But Brussels does not have to look as far as Rome for comfort. To start with, the low turnout almost certainly exaggerated the Euroskeptic portion of the vote when compared with the likely outcome in national elections. To be sure, a reluctance to turn up at the polling station may not show much engagement with the European project and that will distress more idealistic Eurocrats. But their more cynical counterparts know very well that apathy is not only better than outright opposition, but is, for the most part, also an ally. Large elements of the superstate-in-waiting have been able to be put in place only thanks to the unwillingness or inability of the electorate to understand where the often complex, often deliberately obscure process of European construction will lead. That still seems unlikely to change.
More than that, the European Parliament will continue to be a Euro-federalist redoubt. As José Manuel Barroso, the former Maoist who is now the EU’s top bureaucrat, announced on Sunday night, “The political forces represented in the European Commission have overall won once again. . . . They share a fundamental consensus for Europe that should now be reinforced.”
The Open Europe think tank has calculated that anti-EU and anti-establishment parties are “on course to win 229 out of 751 seats in the new European Parliament (30.5%), up from 164 out of 766 seats in the current parliament (21.4%).” That’s impressive, but in itself it is not enough to change anything. The parliament will be likely run by some sort of coalition of the center-left and -right, perhaps with an added Green tinge to make it all the more sickening. That won’t be much of a change. In an earlier piece of research, Open Europe noted that “the center-right European People’s Party (EPP) and center-left Socialist and Democrat (S&D) party families voted the same way 74% of the time in the 2009-14 parliament.” A de facto coalition will become de jure, that’s all. And its preferred approach will continue to be “more Europe” buttressed even more than before by the paranoid argument, and often paranoid belief, that Euroskepticism is some sort of fascism. After all, look at that Marine Le Pen.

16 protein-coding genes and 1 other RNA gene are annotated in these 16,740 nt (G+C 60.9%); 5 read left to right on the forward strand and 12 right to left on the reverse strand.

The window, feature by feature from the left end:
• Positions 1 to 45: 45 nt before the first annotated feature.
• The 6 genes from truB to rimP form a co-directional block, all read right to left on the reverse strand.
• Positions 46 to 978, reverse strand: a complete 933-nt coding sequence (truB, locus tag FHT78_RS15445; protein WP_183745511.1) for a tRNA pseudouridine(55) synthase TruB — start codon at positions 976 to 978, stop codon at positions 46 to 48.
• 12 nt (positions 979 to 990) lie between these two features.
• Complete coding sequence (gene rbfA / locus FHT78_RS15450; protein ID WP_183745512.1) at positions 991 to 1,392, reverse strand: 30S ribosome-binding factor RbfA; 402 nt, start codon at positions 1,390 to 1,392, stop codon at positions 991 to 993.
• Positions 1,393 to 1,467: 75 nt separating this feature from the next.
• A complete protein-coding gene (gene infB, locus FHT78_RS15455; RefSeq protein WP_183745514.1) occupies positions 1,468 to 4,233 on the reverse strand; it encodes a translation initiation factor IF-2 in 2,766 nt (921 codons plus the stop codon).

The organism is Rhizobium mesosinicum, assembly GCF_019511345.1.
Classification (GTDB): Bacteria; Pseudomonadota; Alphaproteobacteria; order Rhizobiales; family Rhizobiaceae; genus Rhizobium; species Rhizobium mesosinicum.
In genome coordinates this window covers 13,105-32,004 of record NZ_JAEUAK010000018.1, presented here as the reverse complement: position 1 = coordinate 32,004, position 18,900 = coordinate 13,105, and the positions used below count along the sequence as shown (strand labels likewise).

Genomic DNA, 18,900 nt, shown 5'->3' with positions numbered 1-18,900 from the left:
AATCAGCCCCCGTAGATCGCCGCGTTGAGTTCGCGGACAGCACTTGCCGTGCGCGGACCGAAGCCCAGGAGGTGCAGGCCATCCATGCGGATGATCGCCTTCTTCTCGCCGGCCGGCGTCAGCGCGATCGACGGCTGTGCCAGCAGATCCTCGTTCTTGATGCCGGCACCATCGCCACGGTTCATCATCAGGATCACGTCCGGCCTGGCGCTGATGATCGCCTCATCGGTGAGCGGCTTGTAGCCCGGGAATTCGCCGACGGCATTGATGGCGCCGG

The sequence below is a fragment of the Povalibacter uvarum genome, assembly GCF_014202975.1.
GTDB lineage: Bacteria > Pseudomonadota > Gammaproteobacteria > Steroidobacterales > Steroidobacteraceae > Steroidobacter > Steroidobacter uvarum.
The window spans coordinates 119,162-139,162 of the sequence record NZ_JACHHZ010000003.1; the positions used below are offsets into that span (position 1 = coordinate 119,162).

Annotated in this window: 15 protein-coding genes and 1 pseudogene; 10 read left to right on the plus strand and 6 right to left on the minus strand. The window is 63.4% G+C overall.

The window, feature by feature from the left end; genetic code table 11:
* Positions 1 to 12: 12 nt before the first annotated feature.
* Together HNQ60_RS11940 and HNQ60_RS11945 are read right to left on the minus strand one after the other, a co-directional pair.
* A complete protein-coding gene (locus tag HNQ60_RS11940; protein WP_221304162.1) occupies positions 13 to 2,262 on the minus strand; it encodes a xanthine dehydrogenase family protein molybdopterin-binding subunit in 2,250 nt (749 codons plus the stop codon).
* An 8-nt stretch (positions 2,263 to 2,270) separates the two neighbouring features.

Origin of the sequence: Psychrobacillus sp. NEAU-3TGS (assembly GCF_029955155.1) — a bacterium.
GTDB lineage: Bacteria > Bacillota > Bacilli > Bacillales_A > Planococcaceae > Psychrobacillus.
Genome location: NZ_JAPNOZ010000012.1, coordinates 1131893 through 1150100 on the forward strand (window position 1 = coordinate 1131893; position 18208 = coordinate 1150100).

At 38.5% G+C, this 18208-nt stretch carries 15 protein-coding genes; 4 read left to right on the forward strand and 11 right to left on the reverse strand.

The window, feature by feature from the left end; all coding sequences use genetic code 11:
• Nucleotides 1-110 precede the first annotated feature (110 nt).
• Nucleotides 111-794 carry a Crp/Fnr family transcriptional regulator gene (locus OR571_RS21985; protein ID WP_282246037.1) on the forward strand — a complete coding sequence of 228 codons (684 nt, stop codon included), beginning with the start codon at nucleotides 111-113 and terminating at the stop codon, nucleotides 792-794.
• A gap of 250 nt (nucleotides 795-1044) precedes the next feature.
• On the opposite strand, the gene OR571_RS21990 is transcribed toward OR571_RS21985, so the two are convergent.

The outsider parties not only lack the numbers to challenge this consensus, they lack the cohesion to do so. That reflects the fact that they spring from far more authentic — and thus more diverse — national political traditions than the unaccountable nothingness of the acronyms now in charge. The differences between the Euroskeptic parties and the nations they spring from mean that even a marriage of convenience between them (the parliament’s rules favor groupings of a certain breadth and size) can be fraught with danger. A mooted association with Le Pen’s Front National proved very damaging for Geert Wilders in the Netherlands and would be poison for Nigel Farage. The best hope is that the Euroskeptics can at least cast enough light on the workings of the parliament and the rest of the Brussels machine to stir up yet more discontent, but that will take time, perseverance, and a media that is willing to pay attention. Don’t hold your breath.
That’s not to deny that there will be talk of reform, and maybe even talk of the transfer of some power away from Brussels. There will be talk, plenty of it, but its main function will be to mask the whirring of the engine of ever-closer union, an engine that continues to drive integration along whatever the voters may say. To change that will take a revolt of the centrist parties in their domestic legislatures, provoked, perhaps, by the reality of the economic grind that continues to lie ahead and by fear of the political parties that may someday be strong enough to take advantage of it.
Until then, well, clear up the empty bottles; take down the balloons and bunting. È finita la commedia: Those in charge are back in charge, as, indeed, they always were.
— Andrew Stuttaford is a contributing editor of National Review Online.